Not every prospect in the sales pipeline is qualified for your company’s product or service. To get the most out of your business growth efforts, you need to qualify prospects to ensure they meet your ideal customer profile (ICP) and can benefit from what your business has to offer.
In this blog, we’ll cover the following topics:
- What It Means To Qualify a Prospect
- Things To Consider When Qualifying a Prospect
- How To Create an Ideal Client Profile for Your Business
- How To Find B2B Prospects
What It Means To Qualify a Prospect
A qualified prospect is a verified decision-maker in the sales pipeline who shows a genuine interest in the products or services you offer and meets your company’s ideal customer profile (ICP).
Prospects can enter the sales funnel through a variety of sales prospecting techniques, such as buying a prospect list, finding leads on social media, or connecting with client referrals (we’ll get into this more later). It’s important to remember that even though a prospect is in your sales pipeline, this doesn’t mean they’re qualified for your company’s products or services. Sales development representatives (SDRs) can qualify leads by contacting potential decision-makers via cold call or email and asking about their qualifiers, which is determined before the prospecting list is built.
Lead qualification is one of the most crucial parts of the sales prospecting process because it saves SDRs time and effort chasing leads that are unlikely to result in closed business. Lead qualification looks different for every business because each has its own unique qualifiers. A qualified lead could be based on the number of employees a prospect has or the square footage of their commercial building space. However, this usually depends on the industry you serve.
Another component of lead qualification is making sure the person your sales rep connects with is the best point of contact (AKA decision-maker) for what your company offers. To qualify the decision-maker, SDRs must verify their full name, job title, email address, direct line, and office building address. Without this information, your SDRs risk setting sales appointments with prospects unlikely to convert into a sale.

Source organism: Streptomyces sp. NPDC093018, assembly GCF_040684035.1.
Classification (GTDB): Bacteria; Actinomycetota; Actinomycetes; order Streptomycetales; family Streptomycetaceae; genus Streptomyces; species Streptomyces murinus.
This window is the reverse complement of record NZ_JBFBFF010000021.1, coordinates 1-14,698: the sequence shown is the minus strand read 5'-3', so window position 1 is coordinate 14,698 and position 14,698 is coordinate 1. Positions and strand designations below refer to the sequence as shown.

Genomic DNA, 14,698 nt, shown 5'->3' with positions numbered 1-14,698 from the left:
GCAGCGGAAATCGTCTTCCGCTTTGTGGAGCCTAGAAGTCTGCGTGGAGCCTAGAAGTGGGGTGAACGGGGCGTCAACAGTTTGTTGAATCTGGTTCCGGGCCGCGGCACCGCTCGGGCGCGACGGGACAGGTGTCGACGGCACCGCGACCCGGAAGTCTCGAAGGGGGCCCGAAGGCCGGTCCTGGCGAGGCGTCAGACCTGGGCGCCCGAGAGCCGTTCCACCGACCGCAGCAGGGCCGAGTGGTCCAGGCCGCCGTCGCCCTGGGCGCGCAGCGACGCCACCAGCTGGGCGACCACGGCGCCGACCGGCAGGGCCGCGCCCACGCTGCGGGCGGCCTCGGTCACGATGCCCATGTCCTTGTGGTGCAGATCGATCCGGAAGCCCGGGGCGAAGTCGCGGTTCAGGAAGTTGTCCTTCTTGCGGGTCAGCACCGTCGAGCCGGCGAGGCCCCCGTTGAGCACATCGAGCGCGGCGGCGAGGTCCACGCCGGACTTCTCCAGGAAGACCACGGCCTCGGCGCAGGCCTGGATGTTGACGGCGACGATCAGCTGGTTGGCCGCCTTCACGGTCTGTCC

Things To Consider When Qualifying a Prospect
Qualifying a prospect is more than listing off a bunch of questions and hoping they answer in a way that benefits your business. As your SDRs qualify prospects, it’s important that they also ask open-ended questions to explore how the prospect can benefit from your business’s products or services. Here are some things for SDRs to consider when qualifying a prospect:
- Prospect’s Authority To Make a Purchase
- Prospect’s Pain Points
- Prospect’s Sense of Urgency
- Prospect’s Interest in Learning More About Your Company
Prospect’s Authority To Make a Purchase
Does the prospect listed have the authority to sign on the dotted line? For a prospect to be qualified, they must be responsible for making purchasing decisions, at least involved in the decision-making process.
If a prospect doesn’t have direct involvement in making purchasing descisions, you’re only extending the amount of time they spend in the sales cycle. Ideally, you want them to transition from a prospect into a closed deal as soon as possible. If they don’t have buying power, your SDRs set your account executives up with sales meetings that are unlikely to convert. However, even if they aren’t the final decision-makers, they should at least be involved in the buying process.
As your SDRs work on qualifying prospects, they must understand how the prospect makes purchasing decisions. Here are a few questions SDRs can ask prospects to determine a potential decision-maker’s buying power:
- Who’s responsible for making purchasing decisions for this product or service?
- What does the timeline of your company’s purchasing decision look like?
- Is there anyone else you think would benefit from attending this meeting?
Prospect’s Pain Points
If a prospect is aware of their pain points and how your company could resolve them, they’re more likely to be qualified for your business offerings. This could be because they don’t have a product or service provider or are unhappy with the one they’re partnered with. Whatever the case may be, they’re looking for a solution.
Here are some questions SDRs can ask to help prospects uncover pain points:
- How would you like your provider to approach your needs differently?
- When would you consider alternative product or service solutions?
- What has been your biggest struggle with your current B2B partner?
Prospect’s Sense of Urgency